Antibiotic reduction: Exploring nutritional building blocks not silver bullets
Sales of antibiotics sold for UK veterinary use in food-producing animals fell by 40% between 2013 and 2017, according to government data.
However, the solutions for reducing antibiotic use have focused heavily on changes to management practices or veterinary approaches and on identifying and eliminating any routine preventative use, rather than on novel supplements, according to the farming industry alliance.
Chris Lloyd, secretary general of RUMA, told this publication: “Everyone likes a silver bullet, but the nutritional answers to reducing antibiotic use on-farm without compromising animal health and welfare or food safety are probably more prosaic than many would like.”
Paul Toplis, who sits on RUMA and represents the Agricultural Industries Confederation (AIC), warns that “in the deluge of promises brought by new additives or supplements, there is a chance of overlooking the essential building blocks of nutrition that optimize health.”
“While there is progress in developing new feed additives, these are adding to what optimum nutrition does, not replacing it,” he said.
Low success rate for “promising” products
Toplis points out that many feed additives are “long on promise and short on delivery.”
“As few as one in five ‘promising’ products is proven in studies to make a positive contribution at farm level,” he said.
Nevertheless, he noted that the feed sector is continuing to actively research and implement a number of different measures to minimize antibiotic use, such as acidifying feed or water, including probiotics, prebiotics or enzymes in the diet, and lowering feed protein levels.
“Some phytobiotic products such as essential oils, herbs or spices are also being researched, but every farm has different challenges and therefore solutions,” he said.
Metals show their mettle
According to Toplis, metals have been shown to be among the most successful additives so far, with zinc oxide paving the way for the virtual elimination of colistin, a highest priority critically important antibiotic (HP-CIA) for veterinary use in the UK.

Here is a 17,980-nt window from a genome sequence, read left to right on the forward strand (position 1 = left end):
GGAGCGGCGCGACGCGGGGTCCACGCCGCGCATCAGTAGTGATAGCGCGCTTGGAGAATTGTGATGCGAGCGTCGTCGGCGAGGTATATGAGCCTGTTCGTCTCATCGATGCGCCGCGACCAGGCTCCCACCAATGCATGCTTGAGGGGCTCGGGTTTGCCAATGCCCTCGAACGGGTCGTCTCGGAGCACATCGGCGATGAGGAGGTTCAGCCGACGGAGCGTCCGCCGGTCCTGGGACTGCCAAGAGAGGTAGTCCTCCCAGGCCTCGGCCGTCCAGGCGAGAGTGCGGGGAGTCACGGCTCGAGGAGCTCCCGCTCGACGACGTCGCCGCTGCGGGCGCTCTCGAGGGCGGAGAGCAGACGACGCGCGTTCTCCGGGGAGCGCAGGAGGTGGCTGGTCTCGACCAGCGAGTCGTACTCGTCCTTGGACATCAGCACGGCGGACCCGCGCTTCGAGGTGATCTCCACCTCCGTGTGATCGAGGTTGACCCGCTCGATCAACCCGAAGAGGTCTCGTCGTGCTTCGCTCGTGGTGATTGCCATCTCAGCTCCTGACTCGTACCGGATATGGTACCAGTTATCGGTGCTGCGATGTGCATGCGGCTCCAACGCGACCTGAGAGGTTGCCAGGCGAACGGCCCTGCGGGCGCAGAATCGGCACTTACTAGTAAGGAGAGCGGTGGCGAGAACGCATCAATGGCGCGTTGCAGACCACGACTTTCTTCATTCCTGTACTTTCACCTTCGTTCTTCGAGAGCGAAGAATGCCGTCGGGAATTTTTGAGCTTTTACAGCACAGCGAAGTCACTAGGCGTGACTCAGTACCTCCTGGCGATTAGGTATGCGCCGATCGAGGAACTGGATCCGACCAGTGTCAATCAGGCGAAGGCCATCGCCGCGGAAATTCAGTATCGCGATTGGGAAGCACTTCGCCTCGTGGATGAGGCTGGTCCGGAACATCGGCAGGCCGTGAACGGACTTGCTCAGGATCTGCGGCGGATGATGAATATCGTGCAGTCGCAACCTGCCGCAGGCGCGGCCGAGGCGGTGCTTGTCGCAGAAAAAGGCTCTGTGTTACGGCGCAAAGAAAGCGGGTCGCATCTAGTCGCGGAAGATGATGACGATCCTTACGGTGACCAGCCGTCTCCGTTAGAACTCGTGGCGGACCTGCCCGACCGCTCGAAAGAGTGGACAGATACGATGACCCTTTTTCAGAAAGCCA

“The addition of zinc oxide to pig diets at weaning has helped to phase out any colistin use by keeping problematic issues like post-weaning diarrhea from E. coli under control," he said. "But with the Europe-wide ban on zinc oxide looming in 2022 and close scrutiny of copper, another metal with antimicrobial effects, considerable efforts are going into researching alternatives that will help overcome post-weaning challenges and allow growth rates to be sustained.”
The forthcoming ban on zinc oxide has particularly spurred research into feed additives that accelerate the development of the gut and reduce disease susceptibility in pigs at weaning, said Toplis. One example he cites is the inclusion of wheat bran or other fibers in the diet to inhibit the attachment of E. coli to the intestine wall and improve growth rates in the absence of zinc oxide. He added that organic acids, while not new to the feed industry, are being brought into a more central role as well.
“There are some interesting options emerging, but it’s important to look at the building blocks of nutrition first, otherwise you aren’t optimizing the health and defensive capability of the animals and are simply trying to correct problems caused by nutritional imbalances,” he said.
What you feed and how you feed it
Mark Little, technical manager at Trouw Nutrition Ireland, is currently doing a Nuffield Farming Scholarship study on ‘feeding for health, combating antimicrobial resistance.’
“What really interests me are feed additives. This is the focus of my scholarship study and there are a lot companies doing some really good work,” he told this publication.
Blood orange products that work against cryptosporidiosis and medium-chain fatty acids as a treatment for control of salmonella are two of the solutions that he said are offering potential for reducing antimicrobial resistance.
He also takes the view that the way in which animals are fed is as important as what they are fed. For instance, a feeding strategy that works in the US won’t necessarily be right for a livestock producer in Europe.
“Many take the US feed restricted cattle diet strategy as gospel, but what they are missing is that in the US cattle diets tend to be corn-based, whereas in the UK and Ireland most cattle are grass-fed, which results in different body condition,” he said. “The ‘Goldilocks’ strategy might be optimum for high condition US cattle, but my studies have shown that in the UK and Ireland it is beneficial to give additional concentrate during the dry calving period.”
In the meantime, all sectors of UK livestock farming are looking at nutrition among other interventions with a focus on meeting their specific antibiotic use targets by 2020 – a milestone RUMA’s Chris Lloyd says they are all on track to either meet or exceed.
“We believe they are in a good place. However, most of the easily-replaced use of antibiotics has now largely been eliminated so it’s going to get a whole lot harder. We don’t expect to see the same dramatic reductions this year as we’ve had in the past few years,” said Lloyd.